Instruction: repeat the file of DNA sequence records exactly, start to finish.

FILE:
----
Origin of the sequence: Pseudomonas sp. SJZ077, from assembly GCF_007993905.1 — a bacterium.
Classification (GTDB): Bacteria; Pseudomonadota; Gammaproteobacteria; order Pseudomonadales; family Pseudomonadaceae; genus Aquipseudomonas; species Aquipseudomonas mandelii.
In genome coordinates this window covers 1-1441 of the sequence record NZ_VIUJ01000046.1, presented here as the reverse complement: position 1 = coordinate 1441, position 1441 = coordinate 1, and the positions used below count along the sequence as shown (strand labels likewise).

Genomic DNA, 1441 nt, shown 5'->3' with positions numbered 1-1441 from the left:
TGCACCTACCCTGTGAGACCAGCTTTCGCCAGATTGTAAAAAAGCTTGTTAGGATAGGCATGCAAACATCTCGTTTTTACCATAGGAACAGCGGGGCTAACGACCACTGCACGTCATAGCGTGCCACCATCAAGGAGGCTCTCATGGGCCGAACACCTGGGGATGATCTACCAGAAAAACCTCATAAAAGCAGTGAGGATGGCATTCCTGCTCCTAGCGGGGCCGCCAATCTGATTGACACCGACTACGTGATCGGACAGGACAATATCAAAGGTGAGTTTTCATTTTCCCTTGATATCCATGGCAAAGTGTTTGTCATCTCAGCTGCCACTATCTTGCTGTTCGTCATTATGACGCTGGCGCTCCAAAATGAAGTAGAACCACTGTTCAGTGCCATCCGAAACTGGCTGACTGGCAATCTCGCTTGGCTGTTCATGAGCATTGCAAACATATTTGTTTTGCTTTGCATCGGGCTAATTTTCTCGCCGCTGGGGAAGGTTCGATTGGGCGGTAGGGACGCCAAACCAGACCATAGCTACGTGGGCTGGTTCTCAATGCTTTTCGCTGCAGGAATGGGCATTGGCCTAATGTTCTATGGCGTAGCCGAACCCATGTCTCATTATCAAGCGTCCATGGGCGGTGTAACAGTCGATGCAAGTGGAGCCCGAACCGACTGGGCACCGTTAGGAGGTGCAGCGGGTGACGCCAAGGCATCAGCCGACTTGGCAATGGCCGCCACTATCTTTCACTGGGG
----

Origin of the sequence: Pseudomonas sp. SJZ077, from assembly GCF_007993905.1 — a bacterium.
Classification (GTDB): Bacteria; Pseudomonadota; Gammaproteobacteria; order Pseudomonadales; family Pseudomonadaceae; genus Aquipseudomonas; species Aquipseudomonas mandelii.
In genome coordinates this window covers 1-1441 of the sequence record NZ_VIUJ01000046.1, presented here as the reverse complement: position 1 = coordinate 1441, position 1441 = coordinate 1, and the positions used below count along the sequence as shown (strand labels likewise).

Genomic DNA, 1441 nt, shown 5'->3' with positions numbered 1-1441 from the left:
TGCACCTACCCTGTGAGACCAGCTTTCGCCAGATTGTAAAAAAGCTTGTTAGGATAGGCATGCAAACATCTCGTTTTTACCATAGGAACAGCGGGGCTAACGACCACTGCACGTCATAGCGTGCCACCATCAAGGAGGCTCTCATGGGCCGAACACCTGGGGATGATCTACCAGAAAAACCTCATAAAAGCAGTGAGGATGGCATTCCTGCTCCTAGCGGGGCCGCCAATCTGATTGACACCGACTACGTGATCGGACAGGACAATATCAAAGGTGAGTTTTCATTTTCCCTTGATATCCATGGCAAAGTGTTTGTCATCTCAGCTGCCACTATCTTGCTGTTCGTCATTATGACGCTGGCGCTCCAAAATGAAGTAGAACCACTGTTCAGTGCCATCCGAAACTGGCTGACTGGCAATCTCGCTTGGCTGTTCATGAGCATTGCAAACATATTTGTTTTGCTTTGCATCGGGCTAATTTTCTCGCCGCTGGGGAAGGTTCGATTGGGCGGTAGGGACGCCAAACCAGACCATAGCTACGTGGGCTGGTTCTCAATGCTTTTCGCTGCAGGAATGGGCATTGGCCTAATGTTCTATGGCGTAGCCGAACCCATGTCTCATTATCAAGCGTCCATGGGCGGTGTAACAGTCGATGCAAGTGGAGCCCGAACCGACTGGGCACCGTTAGGAGGTGCAGCGGGTGACGCCAAGGCATCAGCCGACTTGGCAATGGCCGCCACTATCTTTCACTGGGG